So, I am left monitoring the booked gigs, gradually cancelling them as this all drags on. Will we be hosting live music again this year? I hope so, there is some brilliant stuff booked in towards Christmas, but I cannot see it. Live music will be back at some point. It is in our DNA. It just might not be for a little while. Which sucks.

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Live Music News

The Tuppenny Lock-Out Diary #02

The Music Venue Trust, Live Music & Us!

Hey all, Ed again! When we set up The Tuppenny, in many people’s eyes we probably had the worlds worst business plan and went about everything arse-about-face. But, for us, the idea was to create a place that we wanted to be. It was that simple. We were fed up with the proliferation of carbon copy plastic bars serving the same obvious drinks to people that we quite frankly did not want to hang around with. Big companies selling even bigger companies’ products to people who could not care what they were drinking. People who went along with the crowd and had no independent thought. Your basic sheep, essentially. We wanted to serve drinks from independent producers who cared more about quality than cost, drinks that were properly handled and served by people who cared what they were selling you and knew their stuff. We really did not want to deal with all the problems and hassle that comes from running a mainstream bar and all the dickheads and menacing atmosphere that cheap booze brings.

Alongside this, there was always going to be music. With backgrounds like ours, that was a given. Linda had spent over 9 years managing the bar at music venues The Victoria and 12 Bar and I had been putting gigs on and running festivals for years as well as writing about and releasing music. Then, there is Jamie, who has had a life immersed in music, playing in local bands, touring the country in those bands, sound engineering, touring even further afield as a professional session player for bigger musicians and of course, a long stint at Holmes Music equipping the areas musicians and repairing their instruments. It is fair to say we couldn’t not have some form of live music in our new place.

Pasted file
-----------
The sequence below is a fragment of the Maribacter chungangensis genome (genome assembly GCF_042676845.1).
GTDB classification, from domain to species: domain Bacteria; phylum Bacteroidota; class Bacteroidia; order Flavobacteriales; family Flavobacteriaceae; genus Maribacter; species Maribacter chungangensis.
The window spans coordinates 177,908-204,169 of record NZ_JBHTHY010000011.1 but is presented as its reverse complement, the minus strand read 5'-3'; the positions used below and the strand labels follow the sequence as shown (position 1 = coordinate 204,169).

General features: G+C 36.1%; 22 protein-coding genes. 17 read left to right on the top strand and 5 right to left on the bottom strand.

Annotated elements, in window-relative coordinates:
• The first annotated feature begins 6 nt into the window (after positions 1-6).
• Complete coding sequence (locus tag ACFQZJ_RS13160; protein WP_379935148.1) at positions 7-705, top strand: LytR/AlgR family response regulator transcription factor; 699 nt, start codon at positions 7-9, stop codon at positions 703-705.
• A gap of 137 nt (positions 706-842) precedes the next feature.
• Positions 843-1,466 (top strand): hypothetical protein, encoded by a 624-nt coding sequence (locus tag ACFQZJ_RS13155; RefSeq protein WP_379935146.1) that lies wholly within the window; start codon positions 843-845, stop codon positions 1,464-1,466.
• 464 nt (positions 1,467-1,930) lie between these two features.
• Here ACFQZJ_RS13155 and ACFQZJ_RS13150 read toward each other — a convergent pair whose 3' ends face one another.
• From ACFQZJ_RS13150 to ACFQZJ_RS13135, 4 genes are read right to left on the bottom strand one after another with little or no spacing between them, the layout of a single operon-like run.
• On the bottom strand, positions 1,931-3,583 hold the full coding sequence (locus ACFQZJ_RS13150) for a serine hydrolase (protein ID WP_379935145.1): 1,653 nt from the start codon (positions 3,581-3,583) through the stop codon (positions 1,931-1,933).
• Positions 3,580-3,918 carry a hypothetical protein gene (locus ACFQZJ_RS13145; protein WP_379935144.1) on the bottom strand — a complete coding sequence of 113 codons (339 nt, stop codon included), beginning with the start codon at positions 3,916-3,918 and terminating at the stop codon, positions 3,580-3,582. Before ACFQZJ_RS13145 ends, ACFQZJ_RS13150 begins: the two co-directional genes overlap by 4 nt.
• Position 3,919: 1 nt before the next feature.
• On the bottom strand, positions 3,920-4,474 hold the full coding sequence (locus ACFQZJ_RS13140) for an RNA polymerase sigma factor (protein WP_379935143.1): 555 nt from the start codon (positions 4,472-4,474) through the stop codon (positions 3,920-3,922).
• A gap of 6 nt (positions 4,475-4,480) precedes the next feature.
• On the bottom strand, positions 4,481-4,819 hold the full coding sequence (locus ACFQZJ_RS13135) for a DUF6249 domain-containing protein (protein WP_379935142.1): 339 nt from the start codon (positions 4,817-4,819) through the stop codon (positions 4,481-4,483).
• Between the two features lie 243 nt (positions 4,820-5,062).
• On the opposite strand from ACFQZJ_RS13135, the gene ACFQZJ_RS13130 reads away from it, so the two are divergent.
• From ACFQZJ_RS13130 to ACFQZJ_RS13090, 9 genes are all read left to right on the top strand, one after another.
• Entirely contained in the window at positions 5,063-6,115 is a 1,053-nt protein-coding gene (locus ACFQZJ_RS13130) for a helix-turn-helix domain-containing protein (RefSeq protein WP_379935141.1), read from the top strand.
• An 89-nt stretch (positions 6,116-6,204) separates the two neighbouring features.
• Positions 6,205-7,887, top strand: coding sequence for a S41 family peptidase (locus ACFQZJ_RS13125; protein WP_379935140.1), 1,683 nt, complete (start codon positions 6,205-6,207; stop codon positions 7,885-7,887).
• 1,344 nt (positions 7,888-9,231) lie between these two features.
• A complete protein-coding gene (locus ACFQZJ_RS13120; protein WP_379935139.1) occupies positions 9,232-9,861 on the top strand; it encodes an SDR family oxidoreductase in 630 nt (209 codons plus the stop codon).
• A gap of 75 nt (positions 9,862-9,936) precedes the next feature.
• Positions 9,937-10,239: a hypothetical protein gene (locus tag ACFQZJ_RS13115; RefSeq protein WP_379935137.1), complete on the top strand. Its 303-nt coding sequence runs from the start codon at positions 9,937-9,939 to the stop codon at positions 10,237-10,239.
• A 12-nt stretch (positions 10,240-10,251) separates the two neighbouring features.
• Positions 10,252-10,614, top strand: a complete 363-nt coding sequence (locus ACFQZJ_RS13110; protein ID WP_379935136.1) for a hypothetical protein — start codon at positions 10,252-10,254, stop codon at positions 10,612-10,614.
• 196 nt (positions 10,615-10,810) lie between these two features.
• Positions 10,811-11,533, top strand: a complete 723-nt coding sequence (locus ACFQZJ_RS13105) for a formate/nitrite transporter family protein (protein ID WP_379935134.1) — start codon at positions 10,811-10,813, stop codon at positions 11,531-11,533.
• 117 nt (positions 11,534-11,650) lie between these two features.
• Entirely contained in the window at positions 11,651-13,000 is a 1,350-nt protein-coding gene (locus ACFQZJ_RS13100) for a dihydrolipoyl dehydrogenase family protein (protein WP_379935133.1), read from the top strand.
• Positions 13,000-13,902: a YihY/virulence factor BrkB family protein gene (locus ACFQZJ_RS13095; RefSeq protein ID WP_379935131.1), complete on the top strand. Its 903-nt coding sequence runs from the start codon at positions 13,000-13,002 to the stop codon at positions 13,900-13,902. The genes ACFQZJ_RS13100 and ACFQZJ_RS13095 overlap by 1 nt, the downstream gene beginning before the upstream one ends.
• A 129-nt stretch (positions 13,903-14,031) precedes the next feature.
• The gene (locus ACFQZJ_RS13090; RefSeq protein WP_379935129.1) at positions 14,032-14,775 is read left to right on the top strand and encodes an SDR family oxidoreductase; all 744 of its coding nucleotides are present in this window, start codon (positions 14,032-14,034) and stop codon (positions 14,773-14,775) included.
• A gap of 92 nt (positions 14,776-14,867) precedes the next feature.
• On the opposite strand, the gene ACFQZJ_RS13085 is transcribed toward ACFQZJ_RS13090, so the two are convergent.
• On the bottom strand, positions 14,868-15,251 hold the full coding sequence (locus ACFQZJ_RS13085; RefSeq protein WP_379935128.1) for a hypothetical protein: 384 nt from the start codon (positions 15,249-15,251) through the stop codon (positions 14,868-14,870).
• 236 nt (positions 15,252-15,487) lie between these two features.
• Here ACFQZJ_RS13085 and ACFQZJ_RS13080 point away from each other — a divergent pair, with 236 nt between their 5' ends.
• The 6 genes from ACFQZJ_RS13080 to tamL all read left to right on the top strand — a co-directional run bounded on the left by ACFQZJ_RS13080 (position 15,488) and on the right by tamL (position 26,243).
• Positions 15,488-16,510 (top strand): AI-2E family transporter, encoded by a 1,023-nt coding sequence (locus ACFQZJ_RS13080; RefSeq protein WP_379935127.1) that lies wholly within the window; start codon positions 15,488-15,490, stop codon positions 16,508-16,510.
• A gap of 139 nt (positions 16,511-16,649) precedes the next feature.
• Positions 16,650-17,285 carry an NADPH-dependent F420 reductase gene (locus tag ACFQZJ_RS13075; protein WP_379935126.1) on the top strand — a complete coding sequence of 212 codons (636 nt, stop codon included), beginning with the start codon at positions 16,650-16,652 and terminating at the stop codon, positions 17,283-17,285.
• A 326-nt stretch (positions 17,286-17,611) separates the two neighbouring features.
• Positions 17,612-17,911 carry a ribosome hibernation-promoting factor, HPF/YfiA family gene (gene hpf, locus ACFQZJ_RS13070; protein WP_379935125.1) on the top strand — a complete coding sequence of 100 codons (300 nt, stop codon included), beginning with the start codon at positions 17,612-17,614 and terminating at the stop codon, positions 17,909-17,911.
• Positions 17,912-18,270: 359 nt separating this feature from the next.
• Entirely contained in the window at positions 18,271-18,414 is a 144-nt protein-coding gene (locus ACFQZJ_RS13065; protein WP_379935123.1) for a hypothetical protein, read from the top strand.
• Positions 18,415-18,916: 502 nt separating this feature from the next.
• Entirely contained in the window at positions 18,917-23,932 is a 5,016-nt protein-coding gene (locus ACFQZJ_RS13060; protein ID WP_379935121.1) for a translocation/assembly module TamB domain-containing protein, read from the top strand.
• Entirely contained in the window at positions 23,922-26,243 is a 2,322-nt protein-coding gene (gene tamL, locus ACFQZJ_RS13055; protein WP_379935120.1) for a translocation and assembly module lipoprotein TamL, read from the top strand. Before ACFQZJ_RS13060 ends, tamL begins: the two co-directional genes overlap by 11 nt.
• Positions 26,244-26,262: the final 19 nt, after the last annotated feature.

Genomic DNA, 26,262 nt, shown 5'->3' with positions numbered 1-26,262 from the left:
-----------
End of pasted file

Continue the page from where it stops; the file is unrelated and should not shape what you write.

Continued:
What kind of music that was got partly determined by the space we had. The Tuppenny is not big, is pretty much one room, with low ceilings and residential flats directly above. Anything that was too loud would not have worked – we would have had a litany of noise complaints, deaf customers and staff and besides, a five-piece band with full drums takes up a fair amount of space, leaving little room for customers. So, smaller acoustic based set ups it was then. We all liked a wide variety of music so this was no issue and I had plenty of contacts on the circuit built up over the years. We picked Thursdays initially as a music night, as Fridays and Saturdays we had no need to attract custom, it was already coming and we consequently didn’t have the space available for music. We went with just 2 sessions a month, both to keep costs down as we found our way and built an audience, and so as to ensure we kept the quality levels high and people interested. Of course, in keeping with our desire to be a little different and more artisan, we only book artists who perform their own material, not covers acts. Again, the sort of music we would go and see ourselves.

We have found ourselves part of a wider music circuit, attracting artists not just from the local talent pool, but artists who tour the country, people making a living from playing their own songs. We eventually got brave and have had bands with drummers (small set ups, admittedly) and widened our musical scope as best we can within our physical limitations – some of our favourite shows have been when we have encouraged bands to strip back their sound, reinterpret what they do and tailor it to suit our space and our audience. We have hosted folk, americana, blues, soul, indie, dream-pop, roots, afrobeat, drone, punk, electronica, rock, all in way that suited our vibe. We even extended music to include a monthly Sunday afternoon chilled session and host several sessions of local festival The Swindon Shuffle every July. There are not many places in town that you would find the kind of artists we host (hello to our friends at The Beehive!) and that is perfect for us.